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Benign Prostatic Hypertrophy
WHAT YOU NEED TO KNOW:
What is benign prostatic hypertrophy?
Benign prostatic hypertrophy (BPH) is a condition that causes your prostate gland to grow larger than normal. The prostate gland is the male sex gland that produces a fluid that is part of semen. It is about the size of a walnut and it is located under the bladder. As the prostate grows, it can squeeze the urethra. This can block urine flow and cause urinary problems.
What causes BPH?
It is not known what causes BPH. It may be just part of getting older. BPH is very common in men over 45 years of age, but rarely causes problems before age 60. Some caregivers believe it is caused by a change in hormone levels as men get older.
What are the signs and symptoms of BPH?
- Feeling like you have not emptied your bladder
- Feeling the need to urinate right away
- Urine does not flow right away when you start to urinate or stops and starts again
- Frequent urination, especially at night
- Weak urine stream
- Blood in your urine
How is BPH diagnosed?
- Blood tests: Blood tests such as prostate specific antigen (PSA) measurement may be done. The amount of PSA in your blood may go up if you have BPH.
- Cystoscopy: A cystoscopy allows caregivers to look for problems inside your bladder. A cystoscope is put into your bladder through your urethra. The urethra is the tube that urine flows through when you urinate. The cystoscope is a long tube with a lens and a light on the end. The scope may be hooked to a camera or monitor, and pictures may be taken. A tissue sample may also be taken during your cystoscopy. During this test, small tumors may be removed or bleeding may be stopped.
- Digital rectal examination: Your caregiver will use his finger to feel if your prostate is larger than normal.
- Prostate biopsy: A small piece of the prostate is removed and sent to a lab for tests.
- Transrectal ultrasound: Sound waves are used to show pictures of your prostate on a monitor.
- Urine tests:
- Urine sample: For this test you need to urinate into a small container. You will be given instructions on how to clean your genital area before you urinate. Do not touch the inside of the cup. Follow instructions on where to place the cup of urine when you are done.
- Residual urine measurement: Caregivers may use a catheter to measure how much urine is left in your bladder after you urinate.
- Flow rate recording: This is a test that measures the speed of your urine stream.
How is BPH treated?
- Alpha blockers: This medicine relaxes the muscles in your prostate and bladder. It may help you urinate more easily.
- 5 alpha reductase inhibitors: These medicines block the production of a hormone that causes the prostate to get larger. It may help to slow the growth of the prostate or shrink the prostate.
- Stent: A stent is a short, tiny mesh tube that is put into the urethra to hold it open.
- Surgery: You may need surgery to remove your prostate.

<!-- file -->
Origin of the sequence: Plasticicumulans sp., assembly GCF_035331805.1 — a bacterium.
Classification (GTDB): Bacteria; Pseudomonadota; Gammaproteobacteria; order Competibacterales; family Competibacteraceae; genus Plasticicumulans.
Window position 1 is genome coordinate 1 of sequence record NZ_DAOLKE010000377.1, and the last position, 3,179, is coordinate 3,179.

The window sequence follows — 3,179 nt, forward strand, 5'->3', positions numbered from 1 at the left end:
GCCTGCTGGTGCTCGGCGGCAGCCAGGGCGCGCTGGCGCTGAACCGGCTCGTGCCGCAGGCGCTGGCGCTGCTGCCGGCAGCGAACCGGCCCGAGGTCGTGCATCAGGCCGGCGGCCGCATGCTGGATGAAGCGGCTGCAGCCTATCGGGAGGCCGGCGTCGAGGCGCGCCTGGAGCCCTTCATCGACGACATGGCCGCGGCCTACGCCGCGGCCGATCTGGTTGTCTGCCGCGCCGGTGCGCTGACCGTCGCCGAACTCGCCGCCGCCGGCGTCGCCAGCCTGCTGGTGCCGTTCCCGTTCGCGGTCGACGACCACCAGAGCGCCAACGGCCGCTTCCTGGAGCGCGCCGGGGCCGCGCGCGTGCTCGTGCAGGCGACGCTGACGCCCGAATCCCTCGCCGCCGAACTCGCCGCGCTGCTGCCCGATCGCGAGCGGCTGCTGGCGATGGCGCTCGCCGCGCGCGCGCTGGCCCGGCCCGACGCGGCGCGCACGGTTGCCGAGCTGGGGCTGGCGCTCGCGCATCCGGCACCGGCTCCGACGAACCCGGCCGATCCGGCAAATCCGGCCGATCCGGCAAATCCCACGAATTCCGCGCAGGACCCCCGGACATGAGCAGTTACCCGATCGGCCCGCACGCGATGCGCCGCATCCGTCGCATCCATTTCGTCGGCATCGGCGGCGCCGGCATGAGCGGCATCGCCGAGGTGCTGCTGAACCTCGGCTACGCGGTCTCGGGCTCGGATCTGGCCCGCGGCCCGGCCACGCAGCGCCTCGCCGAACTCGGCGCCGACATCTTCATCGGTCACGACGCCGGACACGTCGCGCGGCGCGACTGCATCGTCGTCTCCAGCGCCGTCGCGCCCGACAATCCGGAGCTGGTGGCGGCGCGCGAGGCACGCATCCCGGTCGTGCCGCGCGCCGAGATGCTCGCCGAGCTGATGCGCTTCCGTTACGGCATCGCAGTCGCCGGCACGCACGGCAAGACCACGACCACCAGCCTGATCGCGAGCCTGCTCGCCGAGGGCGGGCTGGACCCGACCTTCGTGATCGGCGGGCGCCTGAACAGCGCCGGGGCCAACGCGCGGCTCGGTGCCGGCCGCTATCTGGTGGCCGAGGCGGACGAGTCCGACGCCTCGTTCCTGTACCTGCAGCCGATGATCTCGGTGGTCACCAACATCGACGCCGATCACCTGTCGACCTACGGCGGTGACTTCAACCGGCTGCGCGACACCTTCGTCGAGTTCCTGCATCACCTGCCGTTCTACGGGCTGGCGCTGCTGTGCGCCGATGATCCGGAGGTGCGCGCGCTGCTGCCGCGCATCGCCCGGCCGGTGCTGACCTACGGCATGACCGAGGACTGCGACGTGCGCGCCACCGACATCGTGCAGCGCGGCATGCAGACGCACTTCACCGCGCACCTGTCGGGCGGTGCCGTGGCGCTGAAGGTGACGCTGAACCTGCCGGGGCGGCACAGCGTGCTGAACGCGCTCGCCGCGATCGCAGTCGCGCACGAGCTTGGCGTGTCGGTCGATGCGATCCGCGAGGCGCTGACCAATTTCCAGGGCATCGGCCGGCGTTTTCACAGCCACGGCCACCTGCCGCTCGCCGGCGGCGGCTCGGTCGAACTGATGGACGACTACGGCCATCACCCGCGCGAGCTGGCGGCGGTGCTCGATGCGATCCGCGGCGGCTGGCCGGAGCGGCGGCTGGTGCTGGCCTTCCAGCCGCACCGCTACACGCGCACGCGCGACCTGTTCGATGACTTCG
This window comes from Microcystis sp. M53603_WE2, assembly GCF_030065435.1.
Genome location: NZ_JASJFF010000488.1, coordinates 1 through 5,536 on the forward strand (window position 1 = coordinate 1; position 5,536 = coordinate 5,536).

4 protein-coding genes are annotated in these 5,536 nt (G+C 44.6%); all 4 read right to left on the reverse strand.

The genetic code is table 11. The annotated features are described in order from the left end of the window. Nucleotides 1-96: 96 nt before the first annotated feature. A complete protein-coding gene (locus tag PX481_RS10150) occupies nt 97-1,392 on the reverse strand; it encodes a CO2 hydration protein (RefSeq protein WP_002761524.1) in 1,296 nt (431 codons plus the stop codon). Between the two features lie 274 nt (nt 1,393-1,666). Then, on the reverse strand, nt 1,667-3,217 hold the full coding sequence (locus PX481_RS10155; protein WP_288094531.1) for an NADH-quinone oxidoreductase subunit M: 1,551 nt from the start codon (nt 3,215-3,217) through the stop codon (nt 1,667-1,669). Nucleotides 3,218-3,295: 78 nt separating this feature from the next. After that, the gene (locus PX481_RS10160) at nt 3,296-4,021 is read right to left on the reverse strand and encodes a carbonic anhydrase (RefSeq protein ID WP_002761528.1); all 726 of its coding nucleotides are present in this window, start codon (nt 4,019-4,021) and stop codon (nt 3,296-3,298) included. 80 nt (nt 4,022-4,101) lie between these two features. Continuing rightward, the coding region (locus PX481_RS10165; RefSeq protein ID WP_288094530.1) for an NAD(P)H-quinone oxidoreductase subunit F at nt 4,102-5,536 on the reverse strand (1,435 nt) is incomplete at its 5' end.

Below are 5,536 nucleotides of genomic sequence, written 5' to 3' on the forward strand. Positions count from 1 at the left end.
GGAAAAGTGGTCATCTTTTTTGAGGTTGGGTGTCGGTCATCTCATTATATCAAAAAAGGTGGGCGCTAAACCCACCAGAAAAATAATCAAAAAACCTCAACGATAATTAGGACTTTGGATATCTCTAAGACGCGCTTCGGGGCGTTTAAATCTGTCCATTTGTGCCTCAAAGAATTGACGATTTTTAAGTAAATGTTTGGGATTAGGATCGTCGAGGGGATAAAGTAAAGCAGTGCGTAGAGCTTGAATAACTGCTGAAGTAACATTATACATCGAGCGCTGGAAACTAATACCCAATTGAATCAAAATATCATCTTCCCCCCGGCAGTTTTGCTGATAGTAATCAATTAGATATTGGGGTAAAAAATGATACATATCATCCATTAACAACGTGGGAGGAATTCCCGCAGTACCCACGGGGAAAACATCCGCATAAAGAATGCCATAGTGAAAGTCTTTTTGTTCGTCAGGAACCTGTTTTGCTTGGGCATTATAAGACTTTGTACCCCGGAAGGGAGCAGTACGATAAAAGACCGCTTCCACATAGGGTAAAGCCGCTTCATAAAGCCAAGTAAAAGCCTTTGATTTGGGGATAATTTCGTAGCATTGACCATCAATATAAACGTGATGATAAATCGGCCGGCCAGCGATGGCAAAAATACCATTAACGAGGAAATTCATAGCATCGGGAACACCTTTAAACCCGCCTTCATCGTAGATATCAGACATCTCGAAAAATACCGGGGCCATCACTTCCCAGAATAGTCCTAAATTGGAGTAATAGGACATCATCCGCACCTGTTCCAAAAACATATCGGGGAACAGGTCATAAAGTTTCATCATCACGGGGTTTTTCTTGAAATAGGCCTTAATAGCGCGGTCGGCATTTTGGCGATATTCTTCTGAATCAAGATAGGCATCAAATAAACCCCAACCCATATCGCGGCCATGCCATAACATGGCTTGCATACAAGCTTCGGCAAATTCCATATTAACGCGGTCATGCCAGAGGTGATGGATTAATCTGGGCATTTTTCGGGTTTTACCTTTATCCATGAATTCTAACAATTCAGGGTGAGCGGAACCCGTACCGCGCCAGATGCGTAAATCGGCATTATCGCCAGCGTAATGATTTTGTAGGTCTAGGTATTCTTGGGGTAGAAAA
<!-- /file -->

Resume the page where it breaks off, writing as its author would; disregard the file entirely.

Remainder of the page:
- Other procedures: The prostate may be made smaller by a procedure such as a transurethral needle ablation (TUNA) or microwave heat treatment. You may also have a laser procedure called interstitial laser coagulation (ILC) to remove the prostate.
What are the risks of BPH?
- Surgery to remove your prostate may cause you to bleed more than expected or get an infection. You may also have trouble controlling your bladder. This may cause you to leak urine. You may also have sudden strong urges to urinate that make it hard for you to hold your urine.
- Without treatment, you may have other health problems. If urine stays in your bladder too long, you may develop a urinary infection or bladder stones. Small blood vessels in the bladder and prostate may start to bleed because you strain more when you urinate. The urethra may suddenly become blocked off, making it even harder to urinate. Over time, your kidneys can be damaged as urine backs up from the bladder and into the kidneys.
How can I manage BPH?
- Do not let your bladder get too full before you empty it. Urinate when you feel the urge.
- Limit alcohol. Do not drink large amounts of any liquid at one time.
- Decrease the amount of salt you eat. Examples of salty foods are chips, cured meats, and canned soups. Do not use table salt.
- Caregivers may tell you not to eat spicy foods such as chilli peppers. This may help you find out if spicy food makes your BPH symptoms worse.
- You may have sex if you feel well.
When should I contact my caregiver?
Contact your caregiver if:
- There is a large amount of blood in your urine.
- Your signs and symptoms get worse.
- You have a fever.
- You have questions or concerns about your condition or care.
When should I seek immediate care?
Seek care immediately or call 911 if:
- You are unable to urinate.
- Your bladder feels very full and painful.
Care AgreementYou have the right to help plan your care. Learn about your health condition and how it may be treated. Discuss treatment options with your caregivers to decide what care you want to receive. You always have the right to refuse treatment. The above information is an educational aid only. It is not intended as medical advice for individual conditions or treatments. Talk to your doctor, nurse or pharmacist before following any medical regimen to see if it is safe and effective for you.
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